Working in a cafe, I watch people gulping down coffee right up until the moment we close, handing over their cups for refills with trembling fingers. When folks ask me about our coffee, its tasting notes and acidity levels and country of origin, the most I can do is read the descriptions off the bag. When I tell them I don’t drink coffee, they give me a look that reminds of the looks that the kids who couldn’t watch television at home got: sympathetic and bewildered all at once.

Being a barista who can’t drink coffee kinda feels like being the Little Mermaid sometimes. Every so often, when retreating to my cave full of caffeine paraphernalia isn’t enough, I make my way to the surface to gaze upon the happy people that live in the Land of Coffee.

Deciding to spend a gray October day in Bridgeport Coffee House feels like that moment in The Little Mermaid after Ariel saves Prince Eric and she’s on a rock singing and the waves come up behind her and there’s a swell of triumphant music, because she’s gonna be PART OF THAT WORLD.

That metaphor sounded a lot better in my head.



2:35pm: I’ve been warned that espresso has less caffeine that regularly brewed coffee, but what the fuck, I already feel like I’m dragging ass. My brain feels weird and wired and I’m still having trouble spelling, but I’m ready for a nap. Time for more? Time for more.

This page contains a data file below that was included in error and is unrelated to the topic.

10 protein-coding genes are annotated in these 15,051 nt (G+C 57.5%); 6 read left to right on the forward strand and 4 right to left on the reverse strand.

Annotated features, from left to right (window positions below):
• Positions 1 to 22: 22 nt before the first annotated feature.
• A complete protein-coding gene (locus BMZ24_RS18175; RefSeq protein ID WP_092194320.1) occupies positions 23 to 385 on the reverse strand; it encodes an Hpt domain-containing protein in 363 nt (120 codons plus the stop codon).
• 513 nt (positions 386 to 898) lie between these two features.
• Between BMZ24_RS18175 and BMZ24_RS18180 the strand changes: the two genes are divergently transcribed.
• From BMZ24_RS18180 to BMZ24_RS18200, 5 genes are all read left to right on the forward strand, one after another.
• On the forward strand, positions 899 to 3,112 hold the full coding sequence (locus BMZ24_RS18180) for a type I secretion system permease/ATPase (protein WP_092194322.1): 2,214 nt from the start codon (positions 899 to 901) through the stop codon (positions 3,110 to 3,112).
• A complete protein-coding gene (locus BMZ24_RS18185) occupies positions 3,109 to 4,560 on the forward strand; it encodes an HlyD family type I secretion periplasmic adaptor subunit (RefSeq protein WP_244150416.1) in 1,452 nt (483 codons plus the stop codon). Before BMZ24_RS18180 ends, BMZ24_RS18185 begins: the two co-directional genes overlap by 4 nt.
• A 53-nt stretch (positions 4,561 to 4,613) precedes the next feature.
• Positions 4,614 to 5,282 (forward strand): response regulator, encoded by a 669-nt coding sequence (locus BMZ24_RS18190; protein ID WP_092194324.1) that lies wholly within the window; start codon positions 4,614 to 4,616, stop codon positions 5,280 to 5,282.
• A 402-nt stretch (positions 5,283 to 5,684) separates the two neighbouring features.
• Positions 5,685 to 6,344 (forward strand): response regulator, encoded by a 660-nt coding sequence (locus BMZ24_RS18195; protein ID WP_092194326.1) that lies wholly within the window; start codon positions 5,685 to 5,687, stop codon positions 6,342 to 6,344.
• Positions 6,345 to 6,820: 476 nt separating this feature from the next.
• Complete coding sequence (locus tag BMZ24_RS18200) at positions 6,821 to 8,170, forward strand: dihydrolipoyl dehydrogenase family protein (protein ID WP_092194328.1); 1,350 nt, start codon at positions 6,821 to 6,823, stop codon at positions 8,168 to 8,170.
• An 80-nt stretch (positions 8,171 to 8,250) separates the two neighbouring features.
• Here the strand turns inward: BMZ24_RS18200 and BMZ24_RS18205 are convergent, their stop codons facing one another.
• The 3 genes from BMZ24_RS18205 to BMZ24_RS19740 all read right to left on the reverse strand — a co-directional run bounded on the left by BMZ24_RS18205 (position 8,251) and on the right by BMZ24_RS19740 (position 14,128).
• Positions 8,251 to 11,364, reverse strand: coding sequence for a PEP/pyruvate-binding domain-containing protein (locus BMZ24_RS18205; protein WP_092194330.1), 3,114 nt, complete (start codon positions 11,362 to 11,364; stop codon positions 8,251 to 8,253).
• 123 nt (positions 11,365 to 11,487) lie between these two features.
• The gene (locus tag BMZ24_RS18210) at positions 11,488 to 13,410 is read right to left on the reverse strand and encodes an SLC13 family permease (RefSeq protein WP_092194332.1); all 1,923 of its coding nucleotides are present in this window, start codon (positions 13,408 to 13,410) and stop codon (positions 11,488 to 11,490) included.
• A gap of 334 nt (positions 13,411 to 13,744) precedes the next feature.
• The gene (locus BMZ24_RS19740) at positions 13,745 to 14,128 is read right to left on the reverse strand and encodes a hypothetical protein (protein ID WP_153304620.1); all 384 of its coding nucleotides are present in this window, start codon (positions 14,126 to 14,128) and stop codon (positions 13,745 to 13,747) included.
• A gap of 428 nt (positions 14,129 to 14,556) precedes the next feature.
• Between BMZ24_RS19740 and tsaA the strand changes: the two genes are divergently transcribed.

2:40pm: The cafe au lait is another miraculously beautiful creation. It tastes stronger and a little smokier than the cappuccino. It just took me three tries to spell “cappuccino”. I get a biscotti too, since it’s probably a bad idea to have this much caffeine on a half-empty stomach. It only takes me two tries to spell “biscotti”



Searching for information on caffeine causing mood swings, most of the returns were from websites that I don’t trust as far as I can metaphorically throw: Paleo Hacks, Natural News, Live Strong. Bypassing those, I found one article on a support network for folks with bipolar disorder. Their article cites research in which twins with psychiatric disorders were interviewed about their caffeine consumption. While there was a definite association between level of coffee consumption and the incidence rate of psychiatric and substance abuse disorders, the researchers were quick to point out that there didn’t appear to be any associated risk.

According to the abstract of an article printed in The Journal of Alzheimer’s Disease, “Moderate caffeine intake (< 6 cups/day) has been associated with less depressive symptoms, fewer cognitive failures, and lower risk of suicide.”